Saturday, June 6, 2015

The Shoebox

In the back room of Helen Redleif’s nineteen fifties craftsman bungalow was a narrow linen closet. Thirty-four years’ worth of neatly folded beach towels, bath towels and wash clothes were stacked floor to ceiling, like a terry cloth filing cabinet.  On the top self, inconspicuously buried beneath an old pink towel was a shoe box sealed tight with aging yellow masking tape. Helen thought she had destroyed the little orange box years ago, after all, who needs evidence like that laying around? But nonetheless the box was there, on the self, undisturbed and forgotten. 

Helen’s daughter, Heather, drove sixteen hours over two days and through a severe thunderstorm to help her mother transition to a care facility where a woman her age would be more comfortable with others in her age group.  At least that’s how Heather explained it.  The reality was Heather saw her mother as slight and weak.  Where some might characterize Helen as eccentric and free-spirited, Heather thought her mother was silly, with a head full of nonsensical ideologies.  Heather wished her mother was more like her, level-headed and unwilling to take shit from the world. Her childhood was shaped by watching her mother fail over and over.  Helen amassed four failed marriages and dozens of broken noses and black eyes before Heather was out of grade school and still her mother kept falling for the same old paper-heart promises.  She knew by the time she entered high school her mother had a ‘type’ and she would have none of it.  

Heather loved her mother, she loved her more than anything.  Heather decided early on she could not watch her mother continue to fall in love and fail.  Her goal was to get as far away as possible.  It was her only chance to save her own sanity.  Heather worked tirelessly through high school.  She didn’t make time for silly teenage pomp and circumstance.  She was determined to break the cycle her mother started.  She wanted to get into a top ranked university and get far away from her mother’s madness, and that is exactly what she did.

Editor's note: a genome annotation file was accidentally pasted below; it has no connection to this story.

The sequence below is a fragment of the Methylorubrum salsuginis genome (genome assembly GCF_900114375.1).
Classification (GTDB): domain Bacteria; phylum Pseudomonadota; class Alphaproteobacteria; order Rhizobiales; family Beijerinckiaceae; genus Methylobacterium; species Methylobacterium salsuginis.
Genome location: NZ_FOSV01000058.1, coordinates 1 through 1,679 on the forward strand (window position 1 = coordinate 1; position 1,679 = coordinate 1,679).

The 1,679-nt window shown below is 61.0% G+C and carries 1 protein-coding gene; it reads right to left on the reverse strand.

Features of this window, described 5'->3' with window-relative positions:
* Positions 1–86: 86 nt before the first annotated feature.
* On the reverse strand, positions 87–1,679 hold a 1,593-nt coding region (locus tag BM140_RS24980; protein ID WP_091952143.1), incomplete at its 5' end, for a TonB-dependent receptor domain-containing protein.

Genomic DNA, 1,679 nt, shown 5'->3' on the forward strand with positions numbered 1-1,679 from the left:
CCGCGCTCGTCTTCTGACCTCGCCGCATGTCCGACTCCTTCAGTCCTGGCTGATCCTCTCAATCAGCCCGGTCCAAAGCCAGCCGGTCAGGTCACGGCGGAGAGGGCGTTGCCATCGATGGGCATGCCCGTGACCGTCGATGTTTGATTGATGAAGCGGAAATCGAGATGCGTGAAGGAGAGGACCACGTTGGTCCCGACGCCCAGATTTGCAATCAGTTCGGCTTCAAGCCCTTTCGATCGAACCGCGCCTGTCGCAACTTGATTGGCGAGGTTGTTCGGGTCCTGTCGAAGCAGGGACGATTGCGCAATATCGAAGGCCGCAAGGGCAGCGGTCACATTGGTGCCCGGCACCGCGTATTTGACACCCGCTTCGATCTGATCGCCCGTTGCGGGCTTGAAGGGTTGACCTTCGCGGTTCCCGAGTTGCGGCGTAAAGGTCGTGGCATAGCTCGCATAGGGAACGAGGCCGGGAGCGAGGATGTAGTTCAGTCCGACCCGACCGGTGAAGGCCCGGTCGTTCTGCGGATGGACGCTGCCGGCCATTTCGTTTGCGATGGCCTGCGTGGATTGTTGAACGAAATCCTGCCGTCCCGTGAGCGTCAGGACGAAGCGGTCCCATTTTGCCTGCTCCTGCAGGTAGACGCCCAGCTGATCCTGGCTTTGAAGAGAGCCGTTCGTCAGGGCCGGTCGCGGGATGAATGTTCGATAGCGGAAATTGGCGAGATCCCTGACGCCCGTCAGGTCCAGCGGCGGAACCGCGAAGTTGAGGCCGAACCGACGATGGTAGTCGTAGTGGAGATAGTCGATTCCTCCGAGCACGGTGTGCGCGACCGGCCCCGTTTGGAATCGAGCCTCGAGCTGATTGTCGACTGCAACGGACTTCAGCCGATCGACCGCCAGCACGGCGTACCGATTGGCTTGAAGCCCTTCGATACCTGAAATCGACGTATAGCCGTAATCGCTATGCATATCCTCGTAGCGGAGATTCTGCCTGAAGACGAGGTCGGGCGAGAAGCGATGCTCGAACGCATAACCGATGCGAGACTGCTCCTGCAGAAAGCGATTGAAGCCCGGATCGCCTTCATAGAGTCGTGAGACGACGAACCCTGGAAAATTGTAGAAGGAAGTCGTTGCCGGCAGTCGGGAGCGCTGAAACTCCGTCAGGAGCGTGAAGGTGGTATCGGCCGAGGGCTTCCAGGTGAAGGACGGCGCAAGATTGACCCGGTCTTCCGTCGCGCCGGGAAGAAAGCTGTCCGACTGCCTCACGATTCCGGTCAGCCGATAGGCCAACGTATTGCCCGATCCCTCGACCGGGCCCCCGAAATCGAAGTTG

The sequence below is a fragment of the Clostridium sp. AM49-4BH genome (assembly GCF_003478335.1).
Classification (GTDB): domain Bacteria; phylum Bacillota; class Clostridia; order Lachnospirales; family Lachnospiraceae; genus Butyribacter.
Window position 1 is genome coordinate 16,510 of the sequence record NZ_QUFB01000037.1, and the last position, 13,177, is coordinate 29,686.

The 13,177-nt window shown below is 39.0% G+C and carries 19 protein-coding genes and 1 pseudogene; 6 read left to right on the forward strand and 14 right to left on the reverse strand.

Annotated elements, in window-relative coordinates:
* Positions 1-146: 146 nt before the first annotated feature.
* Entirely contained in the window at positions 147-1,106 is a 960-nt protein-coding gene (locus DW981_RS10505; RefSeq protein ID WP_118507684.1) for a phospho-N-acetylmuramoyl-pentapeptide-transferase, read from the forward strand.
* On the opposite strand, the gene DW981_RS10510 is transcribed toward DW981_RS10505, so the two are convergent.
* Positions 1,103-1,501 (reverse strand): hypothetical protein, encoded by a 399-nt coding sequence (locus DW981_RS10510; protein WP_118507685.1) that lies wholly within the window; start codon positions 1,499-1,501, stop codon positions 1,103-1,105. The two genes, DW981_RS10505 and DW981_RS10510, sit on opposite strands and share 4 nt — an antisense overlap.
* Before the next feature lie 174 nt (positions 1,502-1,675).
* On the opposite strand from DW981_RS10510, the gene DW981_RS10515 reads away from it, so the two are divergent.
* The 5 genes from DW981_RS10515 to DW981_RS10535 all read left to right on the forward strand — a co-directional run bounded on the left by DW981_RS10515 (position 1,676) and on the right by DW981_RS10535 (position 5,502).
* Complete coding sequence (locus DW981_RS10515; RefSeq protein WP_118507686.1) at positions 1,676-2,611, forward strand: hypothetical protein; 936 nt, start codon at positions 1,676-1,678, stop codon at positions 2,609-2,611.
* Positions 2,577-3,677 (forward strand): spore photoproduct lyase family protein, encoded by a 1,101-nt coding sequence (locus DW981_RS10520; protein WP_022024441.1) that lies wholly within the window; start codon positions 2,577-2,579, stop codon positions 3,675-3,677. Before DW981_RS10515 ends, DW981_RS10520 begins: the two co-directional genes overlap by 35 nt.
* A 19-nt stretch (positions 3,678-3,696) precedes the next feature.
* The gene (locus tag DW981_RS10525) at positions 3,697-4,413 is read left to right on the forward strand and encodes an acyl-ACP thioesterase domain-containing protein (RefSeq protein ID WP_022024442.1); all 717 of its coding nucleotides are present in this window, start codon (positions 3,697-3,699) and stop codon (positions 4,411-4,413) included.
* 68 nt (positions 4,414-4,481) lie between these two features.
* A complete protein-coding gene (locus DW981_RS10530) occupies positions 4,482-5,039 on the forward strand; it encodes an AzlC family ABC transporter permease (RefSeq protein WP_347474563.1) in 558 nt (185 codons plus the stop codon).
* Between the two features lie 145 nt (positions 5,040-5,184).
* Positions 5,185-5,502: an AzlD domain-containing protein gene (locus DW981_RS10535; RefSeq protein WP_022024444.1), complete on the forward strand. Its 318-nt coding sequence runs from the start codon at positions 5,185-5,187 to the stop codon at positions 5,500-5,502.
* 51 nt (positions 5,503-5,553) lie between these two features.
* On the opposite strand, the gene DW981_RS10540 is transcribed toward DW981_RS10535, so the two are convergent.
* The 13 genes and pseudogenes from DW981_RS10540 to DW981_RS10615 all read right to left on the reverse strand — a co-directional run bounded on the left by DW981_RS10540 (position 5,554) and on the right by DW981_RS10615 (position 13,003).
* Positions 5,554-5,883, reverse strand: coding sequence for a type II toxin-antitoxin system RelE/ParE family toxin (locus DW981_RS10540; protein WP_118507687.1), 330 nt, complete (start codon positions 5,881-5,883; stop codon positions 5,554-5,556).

Helen was a victim in Heathers eyes.  She fell head first into every bad situation.  Her mother’s first husband, Heather’s father or sperm donor as Heather referred to him, was Helen’s first and truest love. However, unfortunately for Helen, she was not his truest or only love, if he ever really loved her at all.  They had met and things happened quickly.  Soon Helen found herself very pregnant and barely out of high school.  Plans began to circulate about a wedding and a house with pretty white shutters and a matching picket fence.  Helen’s head was so caught up in the fairytale she couldn’t believe her eyes when she walked in on her beloved with her best friend’s legs wrapped around his head.  Her world crumbled.  As quickly as it started she was left alone, penniless, and about to deliver.

For Heather, those first few years, home was a little portion of her grandparent’s basement.  Heather and Helen lived virtually out of sight. Despite it being the late seventies, a young, unwed mother was source of sinful shame for a hardworking, God-fearing couple of Midwesterners like Helens parents. They were rarely seen in public with their daughter and grandchild, except for Sunday’s.  Helen was expected to attend church services and baptize her child if she was to live in their house. They ate together and prayed together, but seldom did they speak beyond what was necessary. The subject of her father was never discussed under that roof and certainly never in front of her grandfather.  Heather saw the man who helped create her once when she was twelve.  By chance she and her mother were traveling though Pittsburgh and they happened to be in the same diner at the same time.  He sat with another woman and three young boys.  He stared across the room at them.  Heather remembered seeing her mother wave slightly at the man. She turned to see whom it was her mother was waving to so far from home.  Heather remembered locking eyes with him and knew instantly who he was.  Her mother said nothing to her until they were on the road again.  Heather watched the scenery pass out the passenger side of the old Oldsmobile station wagon. “The man, back there,” her mother paused, “was your father.” She finished matter-of-factly.  Heather stayed staring at the world passing by.  “I figured.” She replied and neither spoke of it again. 

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